Thursday, June 9, 2011

Lessons Learned from Roger Bannister

In 1952, Roger Bannister set the goal to be the first man to run a mile under four minutes and intensified his training. The record for the mile run remained at 4:01.4 seconds for 9 years. “For years, the four-minute mile was considered not merely unreachable but, according to physiologists of the time, dangerous to the health of any athlete who attempted to reach it.” (Bruce Lowitt, “Bannister Stuns World with 4-Minute Mile” St. Petersburg Times, December 17, 1999) On May 6th 1954, Roger Bannister ran the mile in 3:59.4, setting a new world record and breaking the thought to be impossible barrier. In an interview, Roger Bannister said, “There was a mystique, a belief that it couldn’t be done, but I think it was more of a psychological barrier than a physical barrier.” (David M. Ewalt and Lacey Rose, “The Greatest Individual Athletic Achievements,” Forbes, January 29, 2008)

Once Roger Bannister removed this psychological barrier the door was opened for others to achieve this feat. On June 21, 1954, just 46 days after Bannister had set this record, John Landy broke Bannister’s record in Turku, Finland. Today there are hundreds of people who have run a mile in under four minutes.

Many people have been conditioned with thoughts of what can’t be done. Studies have shown that within the first eighteen years of our lives, the average person is told “no” more than 148,000 times. (Shad Helmstetter, What to Say When You Talk to Your Self (New York: Pocket Books, 1986), 20) We are constantly being told by parents, friends, teachers, television, and co-workers what we cannot do. This conditioning causes many of us to achieve a small fraction of our potential and result in a pessimistic approach to life. A pessimist approaches life with statements of what can’t be done instead of asking how it can be done.

To dispel the pessimist in each of us, we must transform our approach to life by finding solutions instead of excuses. I often hear people give the excuse, “I can’t do it.” Instead of giving an excuse, they should find a solution that begins by asking the question, “How can I do it?” Instead of saying “I can’t afford it,” or “It’s impossible,” begin asking the questions, “How can I afford it?” and “How is it possible?” This small change in our approach to life will produce great outcomes. Elbert Hubbard wrote, “The world is moving so fast these days that the man who says it can’t be done is generally interrupted by someone doing it.”

Lesson One: Instead of saying “That’s Impossible” ask the question “How is it Possible?”

The only two men in the world to have broken the four-minute barrier were set to compete against each other on August 7, 1954; just 6 weeks after John Landy had broken Roger Bannister four-minute mile world record. The event took place at the British Empire and Commonwealth Games in Vancouver, B.C. The race was billed as “The Miracle Mile” and 35,000 filled Empire Stadium and hundreds of thousands listened on the radio and watched on television.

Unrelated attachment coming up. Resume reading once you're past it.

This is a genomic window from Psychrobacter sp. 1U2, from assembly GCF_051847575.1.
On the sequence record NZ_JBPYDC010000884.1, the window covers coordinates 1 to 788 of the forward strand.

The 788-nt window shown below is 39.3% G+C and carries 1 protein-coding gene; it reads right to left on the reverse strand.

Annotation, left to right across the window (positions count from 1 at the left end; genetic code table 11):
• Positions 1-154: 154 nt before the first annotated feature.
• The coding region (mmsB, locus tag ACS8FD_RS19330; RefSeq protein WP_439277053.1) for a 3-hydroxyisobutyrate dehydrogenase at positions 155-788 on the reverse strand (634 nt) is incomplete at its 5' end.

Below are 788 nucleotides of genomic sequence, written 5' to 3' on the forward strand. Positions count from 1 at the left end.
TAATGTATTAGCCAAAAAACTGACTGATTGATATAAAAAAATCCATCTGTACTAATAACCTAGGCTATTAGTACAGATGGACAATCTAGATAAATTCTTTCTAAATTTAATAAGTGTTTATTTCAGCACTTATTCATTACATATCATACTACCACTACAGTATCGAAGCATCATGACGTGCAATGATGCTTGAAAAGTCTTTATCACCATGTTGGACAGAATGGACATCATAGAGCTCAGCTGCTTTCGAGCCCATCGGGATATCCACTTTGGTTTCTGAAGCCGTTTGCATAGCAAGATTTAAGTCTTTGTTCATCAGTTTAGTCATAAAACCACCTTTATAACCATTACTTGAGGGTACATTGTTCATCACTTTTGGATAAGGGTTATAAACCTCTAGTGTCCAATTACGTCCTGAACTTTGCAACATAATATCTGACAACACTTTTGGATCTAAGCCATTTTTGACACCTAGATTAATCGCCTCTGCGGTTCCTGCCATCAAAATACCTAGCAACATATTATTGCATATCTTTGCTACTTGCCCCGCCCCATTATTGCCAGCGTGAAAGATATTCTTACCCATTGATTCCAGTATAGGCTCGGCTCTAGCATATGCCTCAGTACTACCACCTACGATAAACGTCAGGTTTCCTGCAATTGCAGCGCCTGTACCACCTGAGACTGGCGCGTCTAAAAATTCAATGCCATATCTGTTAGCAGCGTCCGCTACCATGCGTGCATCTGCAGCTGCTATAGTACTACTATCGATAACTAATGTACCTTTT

Landy took and early lead and led for most of the race. He had built a 10-yard lead by the third lap but was overtaken on the last bend by Bannister who won the race with a time of 3 minutes 58.8 seconds. Landy also finished in less than 4 minutes just 0.8 seconds behind Bannister. The crucial moment of the race occurred when Landy looked back over his left shoulder to see where Bannister was and Bannister burst past him on the right to take the lead and the victory. This moment in the race was captured by photographer Charlie Warner and was later turned into a life-size bronze sculpted by Jack Harman in 1967. This sculpture stood for many years at the entrance to Empire Stadium and was eventually moved to the Pacific National Exhibition fairgrounds. When asked about the statue, Landy said, “While Lot’s wife was turned into a pillar of salt for looking back, I am probably the only one ever turned into bronze for looking back.”

When we spend time comparing our lives to others it can detract us from doing our personal best. Life is not a competition with others. Life is a competition with yourself—to do your personal best each day.

Lesson 2: We should not ask the question, “How am I doing compared to so and so?” We should ask, “Am I doing my personal best?”

It is by pushing ourselves to our current maximum that we open the door of growth to a new maximum. For example, much of the growth from weightlifting comes from the final reps before you can lift no more. If you could bench press 200 pounds a maximum of 10 reps, 80 percent of muscle growth and increased strength will result from the final two reps and 20 percent of the growth results from the first eight reps. The last two reps are the hardest, but if neglected will cost you 80 percent of your growth. It does not require twice the effort to achieve twice the improvement, because the final efforts of maximum exertion result in exponential returns. Roger Bannister wrote, “The man who can drive himself further once the effort gets painful is the man who will win.”

It is by facing challenges and difficulties that we grow in all areas of our lives. The Bible declares, “Is your life full of difficulties and temptations? Then be happy, for when the way is rough, your patience has a chance to grow. So let it grow, and don’t try to squirm out of your problems. For when your patience is finally in full bloom, then you will be ready for anything, strong in character, full and complete.” (James 1:2-4, LB)

Lesson 3: It is by pushing ourselves to our current maximum that we open the door of growth to a new maximum.

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